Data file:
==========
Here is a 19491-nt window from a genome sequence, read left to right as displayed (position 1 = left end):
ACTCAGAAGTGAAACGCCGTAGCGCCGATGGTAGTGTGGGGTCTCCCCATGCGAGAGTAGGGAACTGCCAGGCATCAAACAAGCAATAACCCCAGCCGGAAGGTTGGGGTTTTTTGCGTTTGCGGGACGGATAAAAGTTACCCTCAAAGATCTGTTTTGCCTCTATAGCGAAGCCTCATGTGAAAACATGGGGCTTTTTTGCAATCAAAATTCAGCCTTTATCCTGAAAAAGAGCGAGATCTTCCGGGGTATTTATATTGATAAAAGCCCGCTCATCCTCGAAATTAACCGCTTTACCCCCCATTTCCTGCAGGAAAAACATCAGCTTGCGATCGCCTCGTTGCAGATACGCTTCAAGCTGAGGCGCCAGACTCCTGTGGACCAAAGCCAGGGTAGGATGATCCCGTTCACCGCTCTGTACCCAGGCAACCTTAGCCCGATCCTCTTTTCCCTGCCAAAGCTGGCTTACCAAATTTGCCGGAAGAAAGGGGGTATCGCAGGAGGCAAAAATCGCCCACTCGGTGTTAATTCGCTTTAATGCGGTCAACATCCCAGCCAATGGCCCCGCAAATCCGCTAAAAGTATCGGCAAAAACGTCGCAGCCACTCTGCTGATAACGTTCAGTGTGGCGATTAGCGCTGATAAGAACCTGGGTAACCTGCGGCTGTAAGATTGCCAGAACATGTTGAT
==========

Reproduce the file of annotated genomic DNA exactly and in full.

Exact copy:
Here is a 19491-nt window from a genome sequence, read left to right as displayed (position 1 = left end):
ACTCAGAAGTGAAACGCCGTAGCGCCGATGGTAGTGTGGGGTCTCCCCATGCGAGAGTAGGGAACTGCCAGGCATCAAACAAGCAATAACCCCAGCCGGAAGGTTGGGGTTTTTTGCGTTTGCGGGACGGATAAAAGTTACCCTCAAAGATCTGTTTTGCCTCTATAGCGAAGCCTCATGTGAAAACATGGGGCTTTTTTGCAATCAAAATTCAGCCTTTATCCTGAAAAAGAGCGAGATCTTCCGGGGTATTTATATTGATAAAAGCCCGCTCATCCTCGAAATTAACCGCTTTACCCCCCATTTCCTGCAGGAAAAACATCAGCTTGCGATCGCCTCGTTGCAGATACGCTTCAAGCTGAGGCGCCAGACTCCTGTGGACCAAAGCCAGGGTAGGATGATCCCGTTCACCGCTCTGTACCCAGGCAACCTTAGCCCGATCCTCTTTTCCCTGCCAAAGCTGGCTTACCAAATTTGCCGGAAGAAAGGGGGTATCGCAGGAGGCAAAAATCGCCCACTCGGTGTTAATTCGCTTTAATGCGGTCAACATCCCAGCCAATGGCCCCGCAAATCCGCTAAAAGTATCGGCAAAAACGTCGCAGCCACTCTGCTGATAACGTTCAGTGTGGCGATTAGCGCTGATAAGAACCTGGGTAACCTGCGGCTGTAAGATTGCCAGAACATGTTGAT